Morrie Turner

ARTIST: Morrie Turner; December 11, 1923 – January 25, 2014; Oakland, CA

Morrie Turner was an American cartoonist famous for creating Wee Pals, a popular nationally syndicated comic strip that featured an integrated cast of ethnically diverse characters – the first of its kind at the time of its release in 1956.

Turner was born and raised in Oakland, California. He started attending McClymonds High School but graduated from Berkeley High School in June 1942. Turner was the youngest child of four to a father who worked as a Pullman porter and a mother who was a nurse and homemaker. While Turner never had any formal artistic training, he began drawing caricatures at a young age and expanded his repertoire to include cartoons during high school. From the 1950s to the early 1960s, Turner worked as a clerk for the Oakland Police Department while he created cartoons on the side. Turner lived in the same house his father had purchased back in 1945 and passed away on January 25, 2014.

As mentioned previously, Turner has never had any formal artistic training. His career started to take off after the assassination of Dr. Martin Luther King Jr. when over 100 newspapers started featuring Wee Pals. In addition to his philanthropic work in the U.S., Turner also traveled to Vietnam where he spent a month drawing caricatures of servicepeople during the Vietnam War.

After expressing concern about the lack of minorities in comic strips, Turner created Dinky Fellas, a comic strip that featured an all-black cast. Due to its unpopularity, Dinky Fellas evolved into Wee Pals, which, as mentioned previously, later became the first syndicated comic strip to have a diverse cast of characters.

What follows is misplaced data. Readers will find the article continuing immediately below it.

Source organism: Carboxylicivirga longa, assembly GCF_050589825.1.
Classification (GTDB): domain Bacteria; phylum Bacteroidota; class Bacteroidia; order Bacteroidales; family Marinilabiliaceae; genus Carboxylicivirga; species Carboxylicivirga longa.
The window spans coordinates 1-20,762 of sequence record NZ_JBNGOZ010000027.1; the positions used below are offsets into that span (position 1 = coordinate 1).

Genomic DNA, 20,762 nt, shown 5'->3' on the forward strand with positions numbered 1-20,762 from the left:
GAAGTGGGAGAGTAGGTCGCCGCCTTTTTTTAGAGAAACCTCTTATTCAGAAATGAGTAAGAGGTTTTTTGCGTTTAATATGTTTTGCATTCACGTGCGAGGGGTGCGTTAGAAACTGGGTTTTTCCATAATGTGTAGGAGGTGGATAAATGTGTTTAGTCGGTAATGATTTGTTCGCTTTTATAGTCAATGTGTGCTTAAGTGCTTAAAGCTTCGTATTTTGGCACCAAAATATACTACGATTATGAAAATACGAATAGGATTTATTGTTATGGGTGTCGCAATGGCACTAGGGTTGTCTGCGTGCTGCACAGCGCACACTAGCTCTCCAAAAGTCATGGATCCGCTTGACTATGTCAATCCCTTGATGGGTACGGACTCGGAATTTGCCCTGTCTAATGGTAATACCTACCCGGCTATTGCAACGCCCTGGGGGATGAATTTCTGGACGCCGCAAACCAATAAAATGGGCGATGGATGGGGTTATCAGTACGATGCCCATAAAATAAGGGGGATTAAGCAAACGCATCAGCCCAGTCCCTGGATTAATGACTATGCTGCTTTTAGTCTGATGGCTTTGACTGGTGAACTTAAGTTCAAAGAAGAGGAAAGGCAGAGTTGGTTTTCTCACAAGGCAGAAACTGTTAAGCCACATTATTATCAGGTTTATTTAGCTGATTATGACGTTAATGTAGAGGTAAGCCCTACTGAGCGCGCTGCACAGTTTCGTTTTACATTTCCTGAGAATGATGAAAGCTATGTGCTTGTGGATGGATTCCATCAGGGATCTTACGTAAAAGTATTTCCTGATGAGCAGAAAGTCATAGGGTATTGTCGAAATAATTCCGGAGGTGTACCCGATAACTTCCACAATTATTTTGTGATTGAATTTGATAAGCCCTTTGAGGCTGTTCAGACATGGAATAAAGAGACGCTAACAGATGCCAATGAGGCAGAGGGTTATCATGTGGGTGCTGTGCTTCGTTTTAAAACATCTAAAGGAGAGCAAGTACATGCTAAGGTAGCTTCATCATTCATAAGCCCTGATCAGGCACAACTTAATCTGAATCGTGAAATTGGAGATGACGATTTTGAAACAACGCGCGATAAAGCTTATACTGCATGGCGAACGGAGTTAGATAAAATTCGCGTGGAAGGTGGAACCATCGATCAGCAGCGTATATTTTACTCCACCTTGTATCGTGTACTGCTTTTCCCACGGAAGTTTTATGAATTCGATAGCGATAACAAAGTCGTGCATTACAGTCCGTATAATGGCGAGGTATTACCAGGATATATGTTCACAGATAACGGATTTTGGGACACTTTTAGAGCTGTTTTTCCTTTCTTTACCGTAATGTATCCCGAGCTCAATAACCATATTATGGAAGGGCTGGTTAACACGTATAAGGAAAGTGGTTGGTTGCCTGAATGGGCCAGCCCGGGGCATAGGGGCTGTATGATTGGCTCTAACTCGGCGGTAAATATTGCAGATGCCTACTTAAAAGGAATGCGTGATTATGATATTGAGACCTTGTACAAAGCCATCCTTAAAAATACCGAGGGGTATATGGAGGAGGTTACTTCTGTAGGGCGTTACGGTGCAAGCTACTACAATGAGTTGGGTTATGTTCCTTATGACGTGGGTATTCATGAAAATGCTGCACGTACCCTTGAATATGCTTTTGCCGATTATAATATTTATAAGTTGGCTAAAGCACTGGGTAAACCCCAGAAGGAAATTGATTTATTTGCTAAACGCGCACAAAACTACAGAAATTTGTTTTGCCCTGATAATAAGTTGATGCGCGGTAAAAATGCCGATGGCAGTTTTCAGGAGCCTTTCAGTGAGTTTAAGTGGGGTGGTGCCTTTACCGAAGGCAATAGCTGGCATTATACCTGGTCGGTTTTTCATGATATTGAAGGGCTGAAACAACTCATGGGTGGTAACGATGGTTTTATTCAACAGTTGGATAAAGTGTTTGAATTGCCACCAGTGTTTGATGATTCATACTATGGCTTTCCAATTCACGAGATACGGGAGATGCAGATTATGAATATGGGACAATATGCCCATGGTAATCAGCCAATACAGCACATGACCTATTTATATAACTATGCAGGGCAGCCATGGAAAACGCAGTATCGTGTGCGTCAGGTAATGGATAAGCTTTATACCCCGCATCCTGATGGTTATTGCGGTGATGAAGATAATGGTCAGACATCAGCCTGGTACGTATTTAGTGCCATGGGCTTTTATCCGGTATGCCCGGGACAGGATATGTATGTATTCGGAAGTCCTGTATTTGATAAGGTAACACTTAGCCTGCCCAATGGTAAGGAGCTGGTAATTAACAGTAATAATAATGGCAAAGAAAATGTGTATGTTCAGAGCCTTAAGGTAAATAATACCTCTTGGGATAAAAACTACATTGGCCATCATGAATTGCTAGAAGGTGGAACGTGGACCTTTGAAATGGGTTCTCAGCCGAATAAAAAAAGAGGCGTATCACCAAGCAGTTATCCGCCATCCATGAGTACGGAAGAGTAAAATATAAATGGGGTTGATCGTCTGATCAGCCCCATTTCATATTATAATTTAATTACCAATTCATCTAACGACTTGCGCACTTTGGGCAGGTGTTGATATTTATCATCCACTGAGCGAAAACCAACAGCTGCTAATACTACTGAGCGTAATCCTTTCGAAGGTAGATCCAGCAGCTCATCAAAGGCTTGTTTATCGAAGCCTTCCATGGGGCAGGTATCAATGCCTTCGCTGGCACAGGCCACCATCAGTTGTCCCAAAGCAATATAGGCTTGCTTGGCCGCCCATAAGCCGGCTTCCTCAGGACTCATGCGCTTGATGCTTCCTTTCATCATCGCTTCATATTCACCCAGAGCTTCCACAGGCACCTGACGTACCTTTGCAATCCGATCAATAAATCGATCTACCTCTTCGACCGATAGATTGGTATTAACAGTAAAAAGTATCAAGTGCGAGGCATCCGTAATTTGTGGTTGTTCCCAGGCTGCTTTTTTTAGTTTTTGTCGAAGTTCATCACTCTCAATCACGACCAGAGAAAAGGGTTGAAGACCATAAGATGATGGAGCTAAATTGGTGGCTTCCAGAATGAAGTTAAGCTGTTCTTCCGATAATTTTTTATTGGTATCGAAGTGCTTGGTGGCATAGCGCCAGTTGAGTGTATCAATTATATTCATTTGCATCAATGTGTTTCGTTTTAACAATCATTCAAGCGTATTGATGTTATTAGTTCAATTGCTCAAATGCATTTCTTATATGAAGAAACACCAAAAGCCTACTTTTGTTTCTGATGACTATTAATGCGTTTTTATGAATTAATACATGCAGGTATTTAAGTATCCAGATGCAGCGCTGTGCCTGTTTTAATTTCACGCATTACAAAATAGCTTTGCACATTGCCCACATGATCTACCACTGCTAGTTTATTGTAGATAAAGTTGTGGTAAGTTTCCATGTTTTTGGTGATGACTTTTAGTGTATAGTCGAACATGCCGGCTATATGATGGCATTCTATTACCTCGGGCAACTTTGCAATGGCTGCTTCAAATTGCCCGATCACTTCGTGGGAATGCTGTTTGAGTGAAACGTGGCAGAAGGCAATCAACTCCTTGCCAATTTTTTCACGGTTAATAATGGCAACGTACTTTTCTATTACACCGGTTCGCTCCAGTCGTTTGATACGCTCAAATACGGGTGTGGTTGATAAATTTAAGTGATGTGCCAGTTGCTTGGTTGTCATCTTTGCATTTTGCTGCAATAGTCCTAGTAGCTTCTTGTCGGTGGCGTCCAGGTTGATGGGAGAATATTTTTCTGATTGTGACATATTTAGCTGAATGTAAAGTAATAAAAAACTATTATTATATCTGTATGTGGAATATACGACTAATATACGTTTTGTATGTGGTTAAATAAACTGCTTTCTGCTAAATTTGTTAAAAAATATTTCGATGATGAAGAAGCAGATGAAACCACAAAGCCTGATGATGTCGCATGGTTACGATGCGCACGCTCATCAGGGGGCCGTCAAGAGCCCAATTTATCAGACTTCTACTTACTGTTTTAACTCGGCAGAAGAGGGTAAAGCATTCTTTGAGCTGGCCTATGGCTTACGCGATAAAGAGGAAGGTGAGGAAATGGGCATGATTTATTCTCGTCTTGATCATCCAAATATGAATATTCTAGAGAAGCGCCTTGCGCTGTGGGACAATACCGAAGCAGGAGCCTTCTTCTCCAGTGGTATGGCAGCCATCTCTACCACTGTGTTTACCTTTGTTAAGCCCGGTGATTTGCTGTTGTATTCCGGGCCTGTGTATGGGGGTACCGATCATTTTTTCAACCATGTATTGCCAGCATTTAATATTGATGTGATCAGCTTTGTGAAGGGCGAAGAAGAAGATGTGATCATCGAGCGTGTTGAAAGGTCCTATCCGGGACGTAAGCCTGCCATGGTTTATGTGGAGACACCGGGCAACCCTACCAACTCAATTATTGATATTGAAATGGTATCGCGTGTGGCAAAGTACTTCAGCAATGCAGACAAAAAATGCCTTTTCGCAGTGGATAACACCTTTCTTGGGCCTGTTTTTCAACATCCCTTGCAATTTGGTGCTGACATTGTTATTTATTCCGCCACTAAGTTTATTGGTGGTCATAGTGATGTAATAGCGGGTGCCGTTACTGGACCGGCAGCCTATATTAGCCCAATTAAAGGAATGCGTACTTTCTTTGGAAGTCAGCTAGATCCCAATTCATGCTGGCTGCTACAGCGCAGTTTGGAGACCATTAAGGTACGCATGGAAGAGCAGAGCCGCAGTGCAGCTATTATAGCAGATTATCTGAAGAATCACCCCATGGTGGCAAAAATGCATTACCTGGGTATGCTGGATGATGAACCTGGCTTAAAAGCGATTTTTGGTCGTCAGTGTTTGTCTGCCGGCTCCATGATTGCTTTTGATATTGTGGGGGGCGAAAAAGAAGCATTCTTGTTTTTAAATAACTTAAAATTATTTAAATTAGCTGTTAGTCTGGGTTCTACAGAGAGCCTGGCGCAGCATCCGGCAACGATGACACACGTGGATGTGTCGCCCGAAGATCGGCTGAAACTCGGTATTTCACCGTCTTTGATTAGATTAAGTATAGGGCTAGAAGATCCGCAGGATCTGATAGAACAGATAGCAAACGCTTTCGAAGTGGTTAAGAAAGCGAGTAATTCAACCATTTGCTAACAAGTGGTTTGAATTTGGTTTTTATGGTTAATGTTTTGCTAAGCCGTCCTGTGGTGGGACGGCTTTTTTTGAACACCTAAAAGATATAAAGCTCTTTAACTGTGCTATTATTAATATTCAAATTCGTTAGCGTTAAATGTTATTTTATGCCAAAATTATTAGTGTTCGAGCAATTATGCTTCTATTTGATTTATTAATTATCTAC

Wee Pals subsequently became an animated television series called Kid Power. Turner later became co-chairman of the White House Conference on Children and Youth, launched summer art exhibitions at the East Oakland Youth Development Center, and appeared in the television series Mister Rogers’ Neighborhood.

Most of his early work was created outside of his childhood neighborhood in Oakland. Some of his early work can be found in issues of Stars and Stripes, an American military newspaper, when he served as a mechanic for the Tuskegee Airmen during WWII.

From freshman to junior year, Turner attended McClymonds High School in West Oakland. During this time, his illustrations became more refined and his illustration style started to resemble comic panels. Some say that his time at McClymonds High School was a pivotal time for his style of work.

Working as an illustrator on the side, Turner worked for the Oakland Police Department as his primary source of income. During his time with the OPD, the first comic that Turner was paid for was featured in Baker’s Helper magazine, which helped pave the way for his later work.

~ by Vy D. Hunyh ~

External Links:

Oakland Public Library –

African American Literature Book Club –

National Cartoonists Society –

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